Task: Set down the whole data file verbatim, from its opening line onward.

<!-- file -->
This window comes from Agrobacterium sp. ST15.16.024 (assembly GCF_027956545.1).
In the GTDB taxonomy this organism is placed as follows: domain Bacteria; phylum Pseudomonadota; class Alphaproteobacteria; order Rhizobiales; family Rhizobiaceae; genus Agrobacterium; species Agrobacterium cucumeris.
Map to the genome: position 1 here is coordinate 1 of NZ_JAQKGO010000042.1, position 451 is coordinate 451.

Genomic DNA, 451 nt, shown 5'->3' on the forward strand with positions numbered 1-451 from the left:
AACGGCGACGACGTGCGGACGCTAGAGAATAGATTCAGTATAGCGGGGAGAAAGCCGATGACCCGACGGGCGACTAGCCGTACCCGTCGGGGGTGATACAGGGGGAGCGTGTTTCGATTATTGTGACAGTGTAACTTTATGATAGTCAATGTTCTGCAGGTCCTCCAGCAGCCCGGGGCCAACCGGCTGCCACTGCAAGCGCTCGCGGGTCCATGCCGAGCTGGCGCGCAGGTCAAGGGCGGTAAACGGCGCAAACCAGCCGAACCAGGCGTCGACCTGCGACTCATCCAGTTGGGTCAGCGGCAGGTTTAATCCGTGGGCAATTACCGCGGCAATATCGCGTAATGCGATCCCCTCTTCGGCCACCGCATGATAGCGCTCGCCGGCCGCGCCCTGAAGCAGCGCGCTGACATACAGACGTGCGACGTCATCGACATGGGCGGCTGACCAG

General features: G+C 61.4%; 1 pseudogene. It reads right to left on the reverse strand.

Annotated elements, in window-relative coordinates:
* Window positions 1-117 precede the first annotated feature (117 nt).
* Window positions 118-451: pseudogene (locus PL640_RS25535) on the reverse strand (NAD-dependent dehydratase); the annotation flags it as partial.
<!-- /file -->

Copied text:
This window comes from Agrobacterium sp. ST15.16.024 (assembly GCF_027956545.1).
In the GTDB taxonomy this organism is placed as follows: domain Bacteria; phylum Pseudomonadota; class Alphaproteobacteria; order Rhizobiales; family Rhizobiaceae; genus Agrobacterium; species Agrobacterium cucumeris.
Map to the genome: position 1 here is coordinate 1 of NZ_JAQKGO010000042.1, position 451 is coordinate 451.

Genomic DNA, 451 nt, shown 5'->3' on the forward strand with positions numbered 1-451 from the left:
AACGGCGACGACGTGCGGACGCTAGAGAATAGATTCAGTATAGCGGGGAGAAAGCCGATGACCCGACGGGCGACTAGCCGTACCCGTCGGGGGTGATACAGGGGGAGCGTGTTTCGATTATTGTGACAGTGTAACTTTATGATAGTCAATGTTCTGCAGGTCCTCCAGCAGCCCGGGGCCAACCGGCTGCCACTGCAAGCGCTCGCGGGTCCATGCCGAGCTGGCGCGCAGGTCAAGGGCGGTAAACGGCGCAAACCAGCCGAACCAGGCGTCGACCTGCGACTCATCCAGTTGGGTCAGCGGCAGGTTTAATCCGTGGGCAATTACCGCGGCAATATCGCGTAATGCGATCCCCTCTTCGGCCACCGCATGATAGCGCTCGCCGGCCGCGCCCTGAAGCAGCGCGCTGACATACAGACGTGCGACGTCATCGACATGGGCGGCTGACCAG

General features: G+C 61.4%; 1 pseudogene. It reads right to left on the reverse strand.

Annotated elements, in window-relative coordinates:
* Window positions 1-117 precede the first annotated feature (117 nt).
* Window positions 118-451: pseudogene (locus PL640_RS25535) on the reverse strand (NAD-dependent dehydratase); the annotation flags it as partial.